Effingham Daily News
Teutopolis school officials aren’t quite ready to ask Unit 50 residents for suggestions on how to fill a projected $1 million-plus budget hold for the 2013-14 school year.
But at a special Unit 50 Board of Education meeting Wednesday, Superintendent Bill Fritcher outlined both the problem and the options.
It’s not a pretty picture, Fritcher said. “We won’t come up with anything that won’t hurt kids.”
Fritcher said if nothing is done, education fund reserves will be depleted by the end of the 2013-14 school year. He said there are three primary options:
• Cutting extra-curricular programs, including athletics, after-school tutorials and teaching and non-teaching positions.
• Raising local property taxes to make up part of the shortfall.
• Selling working cash bonds as a short-term budget fix.
A fourth option would be to close the junior high school and move those students into either the grade or high schools.
Because the district is raising all it legally can for each fund, either raising property tax rates or selling bonds would have to be approved by Unit 50 voters.
Board president Marty Siemer said just because something is an option, it doesn’t mean the board will approve.
“We are not advocating higher taxes or working cash bonds,” Siemer said. “But, we do want the people to know that’s an option.”
Fritcher said a hike in property taxes going into the education fund — the largest fund in any school district — could cut the projected deficit in half, or more. He said an increase from the current level of $1.84 to $2.25 per $100 equalized assessed valuation would raise about $428,000, while an increase to $2.50 per $100 would raise about $684,000.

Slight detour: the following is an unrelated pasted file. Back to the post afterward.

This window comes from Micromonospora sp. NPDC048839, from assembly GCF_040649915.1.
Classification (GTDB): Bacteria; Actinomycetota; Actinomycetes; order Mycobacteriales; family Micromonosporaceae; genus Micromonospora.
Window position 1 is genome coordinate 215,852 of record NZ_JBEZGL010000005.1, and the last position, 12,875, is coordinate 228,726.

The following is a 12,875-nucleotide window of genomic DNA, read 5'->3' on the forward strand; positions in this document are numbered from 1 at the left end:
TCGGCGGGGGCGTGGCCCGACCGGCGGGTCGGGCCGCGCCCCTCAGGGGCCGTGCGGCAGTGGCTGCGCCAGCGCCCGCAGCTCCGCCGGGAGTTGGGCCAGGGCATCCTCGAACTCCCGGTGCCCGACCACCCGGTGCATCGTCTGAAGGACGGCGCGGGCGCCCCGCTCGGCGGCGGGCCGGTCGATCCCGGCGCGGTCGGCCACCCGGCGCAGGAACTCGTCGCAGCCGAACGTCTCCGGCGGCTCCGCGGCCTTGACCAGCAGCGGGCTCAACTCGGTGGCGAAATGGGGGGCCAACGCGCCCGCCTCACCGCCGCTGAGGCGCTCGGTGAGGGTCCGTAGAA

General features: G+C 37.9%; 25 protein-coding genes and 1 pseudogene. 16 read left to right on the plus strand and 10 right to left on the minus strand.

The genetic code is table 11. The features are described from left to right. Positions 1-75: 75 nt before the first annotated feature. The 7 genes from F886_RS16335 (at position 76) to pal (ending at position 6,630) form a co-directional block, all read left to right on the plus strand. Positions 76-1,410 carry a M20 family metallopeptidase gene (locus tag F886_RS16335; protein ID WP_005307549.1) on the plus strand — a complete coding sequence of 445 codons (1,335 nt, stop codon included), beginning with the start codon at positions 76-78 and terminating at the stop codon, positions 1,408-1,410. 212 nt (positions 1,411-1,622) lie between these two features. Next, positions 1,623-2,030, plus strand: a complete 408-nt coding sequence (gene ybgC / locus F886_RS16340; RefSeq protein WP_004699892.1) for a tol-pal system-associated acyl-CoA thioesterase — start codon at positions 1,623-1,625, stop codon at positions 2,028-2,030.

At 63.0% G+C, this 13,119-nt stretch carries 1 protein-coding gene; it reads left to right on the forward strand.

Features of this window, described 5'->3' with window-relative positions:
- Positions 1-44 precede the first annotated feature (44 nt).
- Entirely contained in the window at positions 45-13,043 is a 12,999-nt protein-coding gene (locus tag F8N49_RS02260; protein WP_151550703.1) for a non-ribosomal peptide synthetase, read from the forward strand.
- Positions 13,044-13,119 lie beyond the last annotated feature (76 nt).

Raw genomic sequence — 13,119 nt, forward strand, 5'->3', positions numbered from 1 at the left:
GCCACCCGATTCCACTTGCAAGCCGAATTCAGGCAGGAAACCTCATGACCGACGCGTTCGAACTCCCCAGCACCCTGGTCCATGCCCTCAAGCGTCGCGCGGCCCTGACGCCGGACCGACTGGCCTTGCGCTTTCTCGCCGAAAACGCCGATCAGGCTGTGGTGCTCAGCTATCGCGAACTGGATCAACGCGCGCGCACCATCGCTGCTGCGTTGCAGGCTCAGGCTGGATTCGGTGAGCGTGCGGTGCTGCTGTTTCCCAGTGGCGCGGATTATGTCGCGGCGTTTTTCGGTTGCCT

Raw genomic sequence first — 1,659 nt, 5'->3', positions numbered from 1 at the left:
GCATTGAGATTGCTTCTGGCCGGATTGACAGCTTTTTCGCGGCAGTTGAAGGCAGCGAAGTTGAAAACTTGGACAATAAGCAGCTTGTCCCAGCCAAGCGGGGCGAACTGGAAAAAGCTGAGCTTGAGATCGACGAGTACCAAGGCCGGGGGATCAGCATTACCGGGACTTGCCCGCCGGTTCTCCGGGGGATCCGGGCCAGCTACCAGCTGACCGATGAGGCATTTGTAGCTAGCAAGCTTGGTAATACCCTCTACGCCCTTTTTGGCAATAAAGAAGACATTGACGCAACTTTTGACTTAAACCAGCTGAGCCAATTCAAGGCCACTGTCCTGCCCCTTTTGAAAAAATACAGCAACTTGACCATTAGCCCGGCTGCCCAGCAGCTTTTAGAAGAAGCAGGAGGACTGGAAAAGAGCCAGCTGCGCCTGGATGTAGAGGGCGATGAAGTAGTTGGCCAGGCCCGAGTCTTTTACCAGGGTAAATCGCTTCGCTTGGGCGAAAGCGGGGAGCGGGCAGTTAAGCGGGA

Fritcher said a hike to $2.25 per $100 would add about $137 per year to the tax bill for property valued at $100,000, while the hike to $2.50 would add about $220.
“We would only increase taxes to fill the budget deficit,” he said.
Fritcher said the district has done a great job in holding costs down despite a consistent enrollment decline over the last decade. But, he said, it’s just not enough.
“The issue is revenue, not expenditures,” he said.
Fritcher said the district has lost $1.5 million in revenue during the past two years alone. Declining enrollment has caused a corresponding drop in per-capita state aid. Moreover, the state’s budget issues have caused officials to prorate the amount of state aid school districts receive. The proration was 95 percent during the 2011-12 school year and is projected to be 89 percent this year.
Board member Leah Passalacqua urged the board to tread lightly before cutting student programs.
“We need to know what percentage of the budget those programs affect,” Passalacqua said. “We can lose a lot of opportunities for our students without affecting the budget that much.”
“Any of these cuts would hurt the kids,” Fritcher said. “What we’re tasked with is finding the things that would hurt the least.”
Fritcher said he would work on a survey for public release. He did not think a final survey would be ready in time for the board’s Oct. 15 meeting, however.